Open houses serve as real estate’s speed dating
August 15, 2010
Steamboat Springs — Michelle Garner, of Prudential Steamboat Realty, looks forward to hosting open houses, not because she expects to sell the house where she spends a Saturday afternoon, but because an open house can be the real estate equivalent of speed dating.
"I can't think of a time when I sold the house where I was hosting, but I can't tell you how many clients I've first met through open houses," Garner said. "I have a client coming in this fall to look seriously for real estate. He came into an open house, and I told him I didn't represent the sellers and asked if he was already working with a Realtor."
The man told Garner that he had had several phone conversations with another Realtor in Steamboat and that he'd probably stick with him.
"We had a really interesting conversation, and about three hours later he came back and asked me if he could work with me," she said.
In a difficult real estate market, the time-honored tradition of hanging balloons on an open house sign and hoping for a buyer is an evolving strategy.
Prudential's Marc Small grew frustrated enough with the difficulty of attracting people to rural open houses to see some pretty grand homes that he took the dramatic step recently of buying a 14-passenger van and having handsome signage painted on its sides, specifically to offer real estate tours in a way that doesn't make the merely curious feel like they are making a commitment.
"I do an open house almost every week, and I'm sitting in a $3 million house in winter, and we don't have any tourists coming in except for maybe curious neighbors and people from Denver, Wyoming and Fort Collins" who drove their own cars to Steamboat, Small said. "We don't get the people with the money who come on the plane."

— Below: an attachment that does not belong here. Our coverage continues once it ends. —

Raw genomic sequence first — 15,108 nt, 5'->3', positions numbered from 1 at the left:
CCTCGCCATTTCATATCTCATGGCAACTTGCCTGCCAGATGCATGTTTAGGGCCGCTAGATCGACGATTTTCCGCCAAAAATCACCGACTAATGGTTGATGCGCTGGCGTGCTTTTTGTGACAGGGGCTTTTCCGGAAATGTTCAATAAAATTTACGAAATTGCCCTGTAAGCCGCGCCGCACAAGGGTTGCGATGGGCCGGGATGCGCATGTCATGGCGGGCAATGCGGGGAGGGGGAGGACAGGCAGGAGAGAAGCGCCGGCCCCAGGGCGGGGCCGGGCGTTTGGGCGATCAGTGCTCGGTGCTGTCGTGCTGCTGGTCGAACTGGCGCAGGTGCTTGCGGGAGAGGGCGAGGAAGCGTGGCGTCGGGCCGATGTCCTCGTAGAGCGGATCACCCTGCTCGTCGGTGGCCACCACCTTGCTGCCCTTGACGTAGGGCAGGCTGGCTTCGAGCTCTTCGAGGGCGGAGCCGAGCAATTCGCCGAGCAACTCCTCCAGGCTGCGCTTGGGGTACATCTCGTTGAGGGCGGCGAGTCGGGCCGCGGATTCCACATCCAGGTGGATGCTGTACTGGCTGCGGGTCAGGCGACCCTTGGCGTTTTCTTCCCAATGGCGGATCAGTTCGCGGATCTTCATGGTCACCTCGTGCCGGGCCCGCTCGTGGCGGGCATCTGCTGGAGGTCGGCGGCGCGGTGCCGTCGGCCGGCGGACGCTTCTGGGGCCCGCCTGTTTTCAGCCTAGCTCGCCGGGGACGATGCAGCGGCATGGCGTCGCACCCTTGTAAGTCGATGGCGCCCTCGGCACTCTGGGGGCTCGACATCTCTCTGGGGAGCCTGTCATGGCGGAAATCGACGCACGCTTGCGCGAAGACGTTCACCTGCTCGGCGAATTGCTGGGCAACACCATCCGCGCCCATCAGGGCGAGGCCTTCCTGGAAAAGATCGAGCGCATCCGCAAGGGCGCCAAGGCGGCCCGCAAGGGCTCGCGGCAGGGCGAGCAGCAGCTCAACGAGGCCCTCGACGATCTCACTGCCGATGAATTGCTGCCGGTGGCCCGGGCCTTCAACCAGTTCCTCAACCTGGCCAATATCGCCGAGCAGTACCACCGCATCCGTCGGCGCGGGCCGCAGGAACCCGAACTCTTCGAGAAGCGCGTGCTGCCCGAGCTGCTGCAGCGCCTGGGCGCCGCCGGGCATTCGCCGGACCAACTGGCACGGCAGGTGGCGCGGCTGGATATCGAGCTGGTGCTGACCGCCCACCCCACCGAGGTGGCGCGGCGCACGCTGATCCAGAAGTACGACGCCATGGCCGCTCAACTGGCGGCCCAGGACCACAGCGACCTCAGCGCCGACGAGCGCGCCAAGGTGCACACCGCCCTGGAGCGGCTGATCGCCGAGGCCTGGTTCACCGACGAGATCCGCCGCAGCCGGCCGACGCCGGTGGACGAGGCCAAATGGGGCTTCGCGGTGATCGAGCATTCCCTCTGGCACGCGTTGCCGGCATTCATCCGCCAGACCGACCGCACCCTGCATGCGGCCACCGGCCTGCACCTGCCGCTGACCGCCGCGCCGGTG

Small recalls that before he and his wife, Audrey, were Realtors (their daughter, Ali, also is a licensed broker here), they often stopped in at random open houses while on vacation.
"I think people enjoy going out to look at homes. I do," Small said. "I can't do cold calls, and I think open houses are a place for people to see property without feeling like they've become obligated to a Realtor."
Garner said she pursues the opportunity to host other Realtors' open houses on behalf of clients she does not represent, purely as a marketing strategy. But she agrees with Small that the Realtor/client relationship is sensitive and that it's important to be upfront about why she's on the premises.
"I greet everyone with the same speech," she said. "By Colorado law, you have to disclose if you are the seller's broker, a buyer's broker or a transaction broker" which is one who works with both buyer and seller.
Garner starts by telling people arriving at an open house that she does not represent the seller but will gladly give them a tour.
"I tell them, 'I'm here to meet people like you,'" Garner said. "'If you think you'd like to work with me, (I'd like to talk further) with you.'"
It isn't Garner's style to pursue the prospective clients aggressively; she just strikes up a pleasant conversation and lets the brand-new relationship take its natural course.
Jill Limberg moved from Colorado Group Realty to Prudential to become managing broker. She's convinced that open houses still have an important role to play.
"I do think there's still a need of open houses," Limberg said, "especially at newer projects. Erik and Kathy Steinberg host open houses every week, and Kim Kreissig uses them at Rocky Peak Village and at Stonewood. There are still people walking in from a curiosity factor."
However, Limberg agreed with Garner that a big part of the effectiveness of open houses is making contacts.
"Is it worth your while to go and sit at an open house?" she asked. "It's not really to sell that particular property. It's more to pick up buyers. And 60 percent of the people who (come in the door) are already working with other Realtors."